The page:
Resources: The IRS Filing Extension page provides details on how to apply for an extension.

Professional Help and Training

Don’t hesitate to seek professional help if tax filing becomes overwhelming. Hiring a tax professional who is experienced with nonprofit tax laws can be a valuable investment.

Resource: The IRS Exempt Organizations Select Check tool helps you verify the status of tax professionals.

Free Webinars and Educational Resources

The IRS and other organizations frequently offer free webinars and workshops on nonprofit tax issues. These can be invaluable for staying informed and compliant.

Resource: Visit the IRS Webinars for Tax Exempt & Government Entities page for upcoming events.

Connect with Nonprofit Networks

Networking with other nonprofits can provide additional insights into the tax filing process. Organizations like the National Council of Nonprofits or your local nonprofit association can be great resources.

Resource: The National Council of Nonprofits provides a network of support and resources for nonprofits.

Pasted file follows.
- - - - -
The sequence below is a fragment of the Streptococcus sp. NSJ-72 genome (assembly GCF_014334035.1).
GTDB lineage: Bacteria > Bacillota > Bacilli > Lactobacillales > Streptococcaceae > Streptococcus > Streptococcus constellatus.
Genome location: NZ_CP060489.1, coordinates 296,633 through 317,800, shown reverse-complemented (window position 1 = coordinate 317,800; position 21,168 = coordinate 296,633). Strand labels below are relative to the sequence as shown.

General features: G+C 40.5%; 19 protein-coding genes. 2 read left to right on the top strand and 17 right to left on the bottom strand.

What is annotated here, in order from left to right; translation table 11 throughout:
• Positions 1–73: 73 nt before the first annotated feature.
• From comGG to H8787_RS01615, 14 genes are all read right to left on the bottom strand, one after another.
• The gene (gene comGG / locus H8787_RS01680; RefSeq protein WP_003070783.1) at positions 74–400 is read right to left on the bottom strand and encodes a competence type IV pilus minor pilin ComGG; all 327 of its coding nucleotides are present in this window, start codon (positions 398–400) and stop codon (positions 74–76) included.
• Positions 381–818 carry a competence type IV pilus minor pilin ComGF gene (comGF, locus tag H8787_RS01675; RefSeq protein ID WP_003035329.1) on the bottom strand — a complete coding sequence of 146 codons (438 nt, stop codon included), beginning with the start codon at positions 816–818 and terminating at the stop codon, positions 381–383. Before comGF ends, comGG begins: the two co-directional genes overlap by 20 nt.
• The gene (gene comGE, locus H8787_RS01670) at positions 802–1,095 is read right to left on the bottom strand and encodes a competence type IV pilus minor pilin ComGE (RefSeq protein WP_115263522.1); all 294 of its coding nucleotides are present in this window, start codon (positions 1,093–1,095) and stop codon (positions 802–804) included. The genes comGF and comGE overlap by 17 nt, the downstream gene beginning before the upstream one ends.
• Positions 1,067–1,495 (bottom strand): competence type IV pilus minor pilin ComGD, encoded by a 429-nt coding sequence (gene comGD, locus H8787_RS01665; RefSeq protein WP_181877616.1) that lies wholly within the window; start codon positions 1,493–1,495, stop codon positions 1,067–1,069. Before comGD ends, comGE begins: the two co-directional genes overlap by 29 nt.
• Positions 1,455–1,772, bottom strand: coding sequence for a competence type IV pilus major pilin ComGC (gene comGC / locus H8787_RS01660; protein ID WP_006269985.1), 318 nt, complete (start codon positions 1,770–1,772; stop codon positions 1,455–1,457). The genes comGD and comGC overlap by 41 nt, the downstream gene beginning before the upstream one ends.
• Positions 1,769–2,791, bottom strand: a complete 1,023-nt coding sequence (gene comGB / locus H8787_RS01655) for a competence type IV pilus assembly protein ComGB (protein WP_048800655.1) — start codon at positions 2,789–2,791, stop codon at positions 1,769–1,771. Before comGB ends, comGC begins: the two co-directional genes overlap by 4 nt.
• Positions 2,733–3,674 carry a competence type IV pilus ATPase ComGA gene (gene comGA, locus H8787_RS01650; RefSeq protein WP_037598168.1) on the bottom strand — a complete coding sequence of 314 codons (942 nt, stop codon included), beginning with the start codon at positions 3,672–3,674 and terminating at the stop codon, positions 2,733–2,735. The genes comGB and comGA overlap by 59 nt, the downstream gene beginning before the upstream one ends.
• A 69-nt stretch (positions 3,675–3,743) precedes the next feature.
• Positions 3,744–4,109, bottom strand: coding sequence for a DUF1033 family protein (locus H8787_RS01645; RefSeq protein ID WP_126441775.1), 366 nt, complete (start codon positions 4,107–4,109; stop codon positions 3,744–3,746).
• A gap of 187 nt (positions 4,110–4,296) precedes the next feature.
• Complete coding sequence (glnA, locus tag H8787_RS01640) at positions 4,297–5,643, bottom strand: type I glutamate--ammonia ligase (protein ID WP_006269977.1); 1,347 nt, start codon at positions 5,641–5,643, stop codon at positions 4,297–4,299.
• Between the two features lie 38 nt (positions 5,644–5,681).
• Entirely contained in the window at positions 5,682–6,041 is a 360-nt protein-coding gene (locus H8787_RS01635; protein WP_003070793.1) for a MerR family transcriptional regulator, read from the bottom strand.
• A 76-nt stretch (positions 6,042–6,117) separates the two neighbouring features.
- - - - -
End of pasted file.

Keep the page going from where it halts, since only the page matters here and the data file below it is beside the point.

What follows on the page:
Donor Acknowledgement and Reporting

If your nonprofit receives donations, it’s important to provide proper acknowledgments to donors. For certain donations, you’re required to provide a written acknowledgment for the donor to claim a tax deduction.

Resource: IRS Publication 1771, “Charitable Contributions – Substantiation and Disclosure Requirements,” offers guidance on donor acknowledgments.

Stay Informed on Tax Law Changes

Tax laws are constantly evolving, and it’s important to stay informed about changes that might affect your nonprofit. Subscribe to IRS newsletters or nonprofit law blogs to keep up to date.

Resource: The IRS Newsroom provides updates on tax law changes and other relevant news.

Plan for the Future